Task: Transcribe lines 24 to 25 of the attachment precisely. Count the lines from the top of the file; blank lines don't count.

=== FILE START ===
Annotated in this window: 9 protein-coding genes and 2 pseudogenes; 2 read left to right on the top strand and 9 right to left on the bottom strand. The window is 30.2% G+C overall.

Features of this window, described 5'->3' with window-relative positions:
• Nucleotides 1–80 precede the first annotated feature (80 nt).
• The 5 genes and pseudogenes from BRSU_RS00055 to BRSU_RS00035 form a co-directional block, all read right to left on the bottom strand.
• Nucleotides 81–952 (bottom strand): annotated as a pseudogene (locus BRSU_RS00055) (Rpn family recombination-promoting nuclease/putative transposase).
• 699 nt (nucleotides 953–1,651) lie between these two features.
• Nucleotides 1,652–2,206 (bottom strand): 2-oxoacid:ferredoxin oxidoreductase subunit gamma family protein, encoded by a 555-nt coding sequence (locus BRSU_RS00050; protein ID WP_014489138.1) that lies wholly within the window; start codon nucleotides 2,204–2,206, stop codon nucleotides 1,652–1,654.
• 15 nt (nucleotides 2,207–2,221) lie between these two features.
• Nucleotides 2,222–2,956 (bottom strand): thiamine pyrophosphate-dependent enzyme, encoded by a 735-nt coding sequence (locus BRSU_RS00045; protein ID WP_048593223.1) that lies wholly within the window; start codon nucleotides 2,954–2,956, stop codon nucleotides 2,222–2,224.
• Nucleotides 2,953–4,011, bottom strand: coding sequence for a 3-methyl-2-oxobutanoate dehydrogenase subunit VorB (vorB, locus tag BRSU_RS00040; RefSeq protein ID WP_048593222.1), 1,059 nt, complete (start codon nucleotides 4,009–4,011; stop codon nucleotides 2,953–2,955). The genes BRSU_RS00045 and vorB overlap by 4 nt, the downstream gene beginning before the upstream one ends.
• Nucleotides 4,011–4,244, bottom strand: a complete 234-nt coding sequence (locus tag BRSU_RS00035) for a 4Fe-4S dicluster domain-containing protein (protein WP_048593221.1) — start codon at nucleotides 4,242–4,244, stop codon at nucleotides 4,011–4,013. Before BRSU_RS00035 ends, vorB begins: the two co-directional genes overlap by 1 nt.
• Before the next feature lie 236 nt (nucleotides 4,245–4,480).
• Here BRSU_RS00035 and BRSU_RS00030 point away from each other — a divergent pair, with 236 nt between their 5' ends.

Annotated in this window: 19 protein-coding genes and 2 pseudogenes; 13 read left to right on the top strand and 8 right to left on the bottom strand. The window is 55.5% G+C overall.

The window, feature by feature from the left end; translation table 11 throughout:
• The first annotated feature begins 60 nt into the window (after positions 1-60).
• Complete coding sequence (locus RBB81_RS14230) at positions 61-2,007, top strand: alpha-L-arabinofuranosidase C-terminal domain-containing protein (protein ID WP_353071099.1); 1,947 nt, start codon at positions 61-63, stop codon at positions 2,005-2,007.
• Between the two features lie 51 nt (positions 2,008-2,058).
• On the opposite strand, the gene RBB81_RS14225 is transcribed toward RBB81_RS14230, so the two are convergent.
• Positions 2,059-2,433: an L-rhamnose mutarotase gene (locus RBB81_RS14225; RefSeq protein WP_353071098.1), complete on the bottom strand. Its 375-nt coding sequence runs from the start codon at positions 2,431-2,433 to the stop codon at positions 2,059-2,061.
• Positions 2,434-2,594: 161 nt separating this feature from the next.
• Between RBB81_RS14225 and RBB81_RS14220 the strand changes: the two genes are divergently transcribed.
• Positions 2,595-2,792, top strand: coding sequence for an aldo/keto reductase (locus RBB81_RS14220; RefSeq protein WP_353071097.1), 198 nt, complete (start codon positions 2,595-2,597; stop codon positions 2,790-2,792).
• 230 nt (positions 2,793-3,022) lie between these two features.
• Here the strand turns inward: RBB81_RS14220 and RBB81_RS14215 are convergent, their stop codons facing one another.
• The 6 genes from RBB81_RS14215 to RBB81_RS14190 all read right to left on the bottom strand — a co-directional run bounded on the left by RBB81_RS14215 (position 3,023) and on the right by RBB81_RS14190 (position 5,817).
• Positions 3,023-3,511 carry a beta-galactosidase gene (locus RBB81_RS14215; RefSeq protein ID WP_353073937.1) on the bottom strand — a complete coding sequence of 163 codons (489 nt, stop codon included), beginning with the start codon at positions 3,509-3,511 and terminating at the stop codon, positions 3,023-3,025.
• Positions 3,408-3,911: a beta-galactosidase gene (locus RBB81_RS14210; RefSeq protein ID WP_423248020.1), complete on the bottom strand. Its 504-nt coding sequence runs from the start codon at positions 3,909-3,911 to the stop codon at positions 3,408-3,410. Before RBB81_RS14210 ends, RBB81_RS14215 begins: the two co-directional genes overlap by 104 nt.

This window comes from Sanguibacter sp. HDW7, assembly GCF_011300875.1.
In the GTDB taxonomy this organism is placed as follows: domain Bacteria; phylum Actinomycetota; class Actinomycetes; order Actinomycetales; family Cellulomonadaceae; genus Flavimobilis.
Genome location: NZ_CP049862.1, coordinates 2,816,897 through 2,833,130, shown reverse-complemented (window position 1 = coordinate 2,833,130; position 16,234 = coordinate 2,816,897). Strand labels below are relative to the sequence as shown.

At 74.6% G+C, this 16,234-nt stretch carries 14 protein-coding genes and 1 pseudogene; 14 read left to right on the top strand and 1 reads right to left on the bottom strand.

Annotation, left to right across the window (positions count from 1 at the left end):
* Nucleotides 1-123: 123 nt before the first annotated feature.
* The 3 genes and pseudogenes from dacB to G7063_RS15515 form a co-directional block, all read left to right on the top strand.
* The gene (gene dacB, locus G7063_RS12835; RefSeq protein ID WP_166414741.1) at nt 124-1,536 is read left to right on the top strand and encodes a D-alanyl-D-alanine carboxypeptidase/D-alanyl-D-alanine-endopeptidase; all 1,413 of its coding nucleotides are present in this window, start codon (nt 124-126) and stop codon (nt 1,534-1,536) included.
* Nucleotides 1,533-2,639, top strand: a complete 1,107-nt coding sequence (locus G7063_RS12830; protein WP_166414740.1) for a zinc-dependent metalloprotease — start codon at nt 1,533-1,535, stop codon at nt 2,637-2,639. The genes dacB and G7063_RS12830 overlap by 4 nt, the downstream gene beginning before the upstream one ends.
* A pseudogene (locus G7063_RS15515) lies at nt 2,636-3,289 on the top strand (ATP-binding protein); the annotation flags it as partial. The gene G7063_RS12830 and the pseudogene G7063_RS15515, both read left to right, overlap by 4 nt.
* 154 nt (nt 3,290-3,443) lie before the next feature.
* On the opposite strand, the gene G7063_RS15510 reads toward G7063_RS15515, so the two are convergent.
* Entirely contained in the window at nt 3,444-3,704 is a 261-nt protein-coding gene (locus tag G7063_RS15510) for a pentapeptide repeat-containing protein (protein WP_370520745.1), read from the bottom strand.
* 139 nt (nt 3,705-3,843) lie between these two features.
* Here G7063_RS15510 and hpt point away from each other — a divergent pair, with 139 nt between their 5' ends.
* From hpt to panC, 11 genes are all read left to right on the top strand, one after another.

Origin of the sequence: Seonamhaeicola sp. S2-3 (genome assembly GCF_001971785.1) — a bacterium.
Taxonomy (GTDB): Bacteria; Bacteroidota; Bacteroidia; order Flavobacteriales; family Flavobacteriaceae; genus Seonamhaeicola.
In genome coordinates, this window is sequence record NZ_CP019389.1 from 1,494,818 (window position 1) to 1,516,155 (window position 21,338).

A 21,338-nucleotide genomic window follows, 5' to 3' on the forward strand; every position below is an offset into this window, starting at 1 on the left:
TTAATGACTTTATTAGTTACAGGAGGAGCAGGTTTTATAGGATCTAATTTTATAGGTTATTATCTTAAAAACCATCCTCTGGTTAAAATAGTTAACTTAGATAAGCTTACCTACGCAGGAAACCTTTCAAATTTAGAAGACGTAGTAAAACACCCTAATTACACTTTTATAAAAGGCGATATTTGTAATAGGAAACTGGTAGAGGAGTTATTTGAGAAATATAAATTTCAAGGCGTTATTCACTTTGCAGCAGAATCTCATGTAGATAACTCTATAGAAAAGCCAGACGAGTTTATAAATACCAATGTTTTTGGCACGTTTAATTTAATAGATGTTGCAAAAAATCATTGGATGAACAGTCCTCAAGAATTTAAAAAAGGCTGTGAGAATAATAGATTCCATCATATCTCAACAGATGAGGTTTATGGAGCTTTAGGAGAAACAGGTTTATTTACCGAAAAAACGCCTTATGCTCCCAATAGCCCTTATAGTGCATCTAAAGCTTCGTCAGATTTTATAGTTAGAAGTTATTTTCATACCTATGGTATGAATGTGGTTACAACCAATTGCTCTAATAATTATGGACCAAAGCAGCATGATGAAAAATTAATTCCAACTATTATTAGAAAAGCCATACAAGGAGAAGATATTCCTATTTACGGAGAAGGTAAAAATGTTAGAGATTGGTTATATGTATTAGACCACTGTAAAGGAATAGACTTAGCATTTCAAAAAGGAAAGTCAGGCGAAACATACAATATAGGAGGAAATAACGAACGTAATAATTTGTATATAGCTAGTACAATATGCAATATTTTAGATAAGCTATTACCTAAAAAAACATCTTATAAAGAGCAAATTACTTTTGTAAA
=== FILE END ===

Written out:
• 230 nt (positions 2,793-3,022) lie between these two features.
• Here the strand turns inward: RBB81_RS14220 and RBB81_RS14215 are convergent, their stop codons facing one another.